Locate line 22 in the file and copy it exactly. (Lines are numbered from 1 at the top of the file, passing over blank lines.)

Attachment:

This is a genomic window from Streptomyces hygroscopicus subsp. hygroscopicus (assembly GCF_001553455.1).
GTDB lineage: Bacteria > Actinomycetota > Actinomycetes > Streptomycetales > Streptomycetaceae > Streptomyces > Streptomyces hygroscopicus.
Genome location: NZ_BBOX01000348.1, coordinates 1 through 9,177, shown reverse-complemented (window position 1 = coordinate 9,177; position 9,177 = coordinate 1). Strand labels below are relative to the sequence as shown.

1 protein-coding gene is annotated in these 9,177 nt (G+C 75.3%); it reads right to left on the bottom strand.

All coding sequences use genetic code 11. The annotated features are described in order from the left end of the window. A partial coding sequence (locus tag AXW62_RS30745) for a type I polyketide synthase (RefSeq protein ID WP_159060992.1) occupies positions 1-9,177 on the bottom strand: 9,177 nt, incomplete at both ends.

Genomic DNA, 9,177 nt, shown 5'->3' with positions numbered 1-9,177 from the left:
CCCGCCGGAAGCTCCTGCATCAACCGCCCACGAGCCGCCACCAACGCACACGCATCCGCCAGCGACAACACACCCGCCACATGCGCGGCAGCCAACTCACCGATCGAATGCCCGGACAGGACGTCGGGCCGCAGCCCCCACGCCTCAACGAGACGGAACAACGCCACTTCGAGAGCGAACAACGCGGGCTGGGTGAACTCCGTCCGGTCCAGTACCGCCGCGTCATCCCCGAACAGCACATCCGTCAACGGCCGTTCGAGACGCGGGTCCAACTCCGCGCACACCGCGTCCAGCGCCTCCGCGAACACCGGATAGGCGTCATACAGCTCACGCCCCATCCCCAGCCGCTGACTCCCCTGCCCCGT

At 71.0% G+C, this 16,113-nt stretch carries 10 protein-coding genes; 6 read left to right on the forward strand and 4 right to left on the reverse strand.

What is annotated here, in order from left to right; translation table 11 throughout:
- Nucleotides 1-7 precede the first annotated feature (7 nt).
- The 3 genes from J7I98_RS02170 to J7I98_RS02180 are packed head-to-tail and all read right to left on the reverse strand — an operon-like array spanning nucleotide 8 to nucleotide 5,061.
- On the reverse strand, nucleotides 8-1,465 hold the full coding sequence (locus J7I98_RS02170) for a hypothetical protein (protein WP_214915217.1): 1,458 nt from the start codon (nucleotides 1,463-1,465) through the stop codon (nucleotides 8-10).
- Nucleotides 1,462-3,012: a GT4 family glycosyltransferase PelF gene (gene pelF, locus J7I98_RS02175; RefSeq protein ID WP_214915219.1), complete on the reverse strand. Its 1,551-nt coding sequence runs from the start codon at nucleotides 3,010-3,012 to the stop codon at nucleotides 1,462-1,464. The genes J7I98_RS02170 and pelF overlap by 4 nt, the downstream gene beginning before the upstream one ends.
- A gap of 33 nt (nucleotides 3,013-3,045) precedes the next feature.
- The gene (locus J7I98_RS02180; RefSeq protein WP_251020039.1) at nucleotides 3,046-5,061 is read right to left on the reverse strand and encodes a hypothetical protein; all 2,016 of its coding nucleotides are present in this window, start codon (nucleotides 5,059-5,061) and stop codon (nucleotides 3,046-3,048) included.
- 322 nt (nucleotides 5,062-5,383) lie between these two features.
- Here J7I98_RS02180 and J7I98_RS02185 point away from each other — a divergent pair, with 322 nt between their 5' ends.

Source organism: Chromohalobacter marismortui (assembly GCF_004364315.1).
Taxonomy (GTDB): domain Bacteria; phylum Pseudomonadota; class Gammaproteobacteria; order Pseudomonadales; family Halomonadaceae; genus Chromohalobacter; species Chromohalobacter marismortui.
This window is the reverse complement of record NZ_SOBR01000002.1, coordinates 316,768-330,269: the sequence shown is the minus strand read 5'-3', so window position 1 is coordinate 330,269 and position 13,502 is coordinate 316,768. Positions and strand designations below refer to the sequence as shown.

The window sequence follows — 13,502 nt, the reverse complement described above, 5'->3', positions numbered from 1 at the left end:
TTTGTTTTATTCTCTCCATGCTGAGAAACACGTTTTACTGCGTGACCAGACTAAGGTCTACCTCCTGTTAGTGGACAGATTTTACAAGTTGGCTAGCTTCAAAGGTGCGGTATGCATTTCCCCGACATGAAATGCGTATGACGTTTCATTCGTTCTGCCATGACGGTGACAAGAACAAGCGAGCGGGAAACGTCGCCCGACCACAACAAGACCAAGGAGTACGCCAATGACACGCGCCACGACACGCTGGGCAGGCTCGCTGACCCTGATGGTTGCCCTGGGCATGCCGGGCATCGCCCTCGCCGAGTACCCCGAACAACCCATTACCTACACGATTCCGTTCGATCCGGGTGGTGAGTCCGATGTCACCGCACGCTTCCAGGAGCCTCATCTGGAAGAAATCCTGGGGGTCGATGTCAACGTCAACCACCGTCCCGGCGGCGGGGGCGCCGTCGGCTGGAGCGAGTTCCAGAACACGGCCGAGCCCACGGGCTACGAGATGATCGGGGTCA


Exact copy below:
TTTGTTTTATTCTCTCCATGCTGAGAAACACGTTTTACTGCGTGACCAGACTAAGGTCTACCTCCTGTTAGTGGACAGATTTTACAAGTTGGCTAGCTTCAAAGGTGCGGTATGCATTTCCCCGACATGAAATGCGTATGACGTTTCATTCGTTCTGCCATGACGGTGACAAGAACAAGCGAGCGGGAAACGTCGCCCGACCACAACAAGACCAAGGAGTACGCCAATGACACGCGCCACGACACGCTGGGCAGGCTCGCTGACCCTGATGGTTGCCCTGGGCATGCCGGGCATCGCCCTCGCCGAGTACCCCGAACAACCCATTACCTACACGATTCCGTTCGATCCGGGTGGTGAGTCCGATGTCACCGCACGCTTCCAGGAGCCTCATCTGGAAGAAATCCTGGGGGTCGATGTCAACGTCAACCACCGTCCCGGCGGCGGGGGCGCCGTCGGCTGGAGCGAGTTCCAGAACACGGCCGAGCCCACGGGCTACGAGATGATCGGGGTCA